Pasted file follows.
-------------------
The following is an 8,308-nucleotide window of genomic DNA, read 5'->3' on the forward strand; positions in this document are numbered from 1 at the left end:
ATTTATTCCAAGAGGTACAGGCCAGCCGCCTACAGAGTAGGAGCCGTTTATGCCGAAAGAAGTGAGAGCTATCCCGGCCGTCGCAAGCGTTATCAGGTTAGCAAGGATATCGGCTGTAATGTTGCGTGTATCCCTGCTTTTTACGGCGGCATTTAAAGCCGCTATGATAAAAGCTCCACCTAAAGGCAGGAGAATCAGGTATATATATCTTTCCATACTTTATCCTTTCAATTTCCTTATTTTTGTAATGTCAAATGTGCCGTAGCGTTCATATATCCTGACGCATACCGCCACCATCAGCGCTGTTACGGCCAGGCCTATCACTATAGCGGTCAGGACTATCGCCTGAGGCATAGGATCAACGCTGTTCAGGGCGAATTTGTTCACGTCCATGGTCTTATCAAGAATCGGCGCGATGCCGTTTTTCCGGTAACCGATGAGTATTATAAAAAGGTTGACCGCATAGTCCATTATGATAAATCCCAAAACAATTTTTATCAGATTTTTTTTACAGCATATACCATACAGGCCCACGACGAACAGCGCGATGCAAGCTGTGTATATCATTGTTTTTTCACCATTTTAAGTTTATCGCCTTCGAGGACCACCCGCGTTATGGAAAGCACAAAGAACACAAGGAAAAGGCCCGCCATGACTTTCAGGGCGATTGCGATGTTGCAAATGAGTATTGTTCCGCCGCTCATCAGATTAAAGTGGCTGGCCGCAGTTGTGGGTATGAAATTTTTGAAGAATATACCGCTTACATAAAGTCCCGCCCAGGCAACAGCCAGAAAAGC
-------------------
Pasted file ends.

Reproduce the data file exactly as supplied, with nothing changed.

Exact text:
The following is an 8,308-nucleotide window of genomic DNA, read 5'->3' on the forward strand; positions in this document are numbered from 1 at the left end:
ATTTATTCCAAGAGGTACAGGCCAGCCGCCTACAGAGTAGGAGCCGTTTATGCCGAAAGAAGTGAGAGCTATCCCGGCCGTCGCAAGCGTTATCAGGTTAGCAAGGATATCGGCTGTAATGTTGCGTGTATCCCTGCTTTTTACGGCGGCATTTAAAGCCGCTATGATAAAAGCTCCACCTAAAGGCAGGAGAATCAGGTATATATATCTTTCCATACTTTATCCTTTCAATTTCCTTATTTTTGTAATGTCAAATGTGCCGTAGCGTTCATATATCCTGACGCATACCGCCACCATCAGCGCTGTTACGGCCAGGCCTATCACTATAGCGGTCAGGACTATCGCCTGAGGCATAGGATCAACGCTGTTCAGGGCGAATTTGTTCACGTCCATGGTCTTATCAAGAATCGGCGCGATGCCGTTTTTCCGGTAACCGATGAGTATTATAAAAAGGTTGACCGCATAGTCCATTATGATAAATCCCAAAACAATTTTTATCAGATTTTTTTTACAGCATATACCATACAGGCCCACGACGAACAGCGCGATGCAAGCTGTGTATATCATTGTTTTTTCACCATTTTAAGTTTATCGCCTTCGAGGACCACCCGCGTTATGGAAAGCACAAAGAACACAAGGAAAAGGCCCGCCATGACTTTCAGGGCGATTGCGATGTTGCAAATGAGTATTGTTCCGCCGCTCATCAGATTAAAGTGGCTGGCCGCAGTTGTGGGTATGAAATTTTTGAAGAATATACCGCTTACATAAAGTCCCGCCCAGGCAACAGCCAGAAAAGC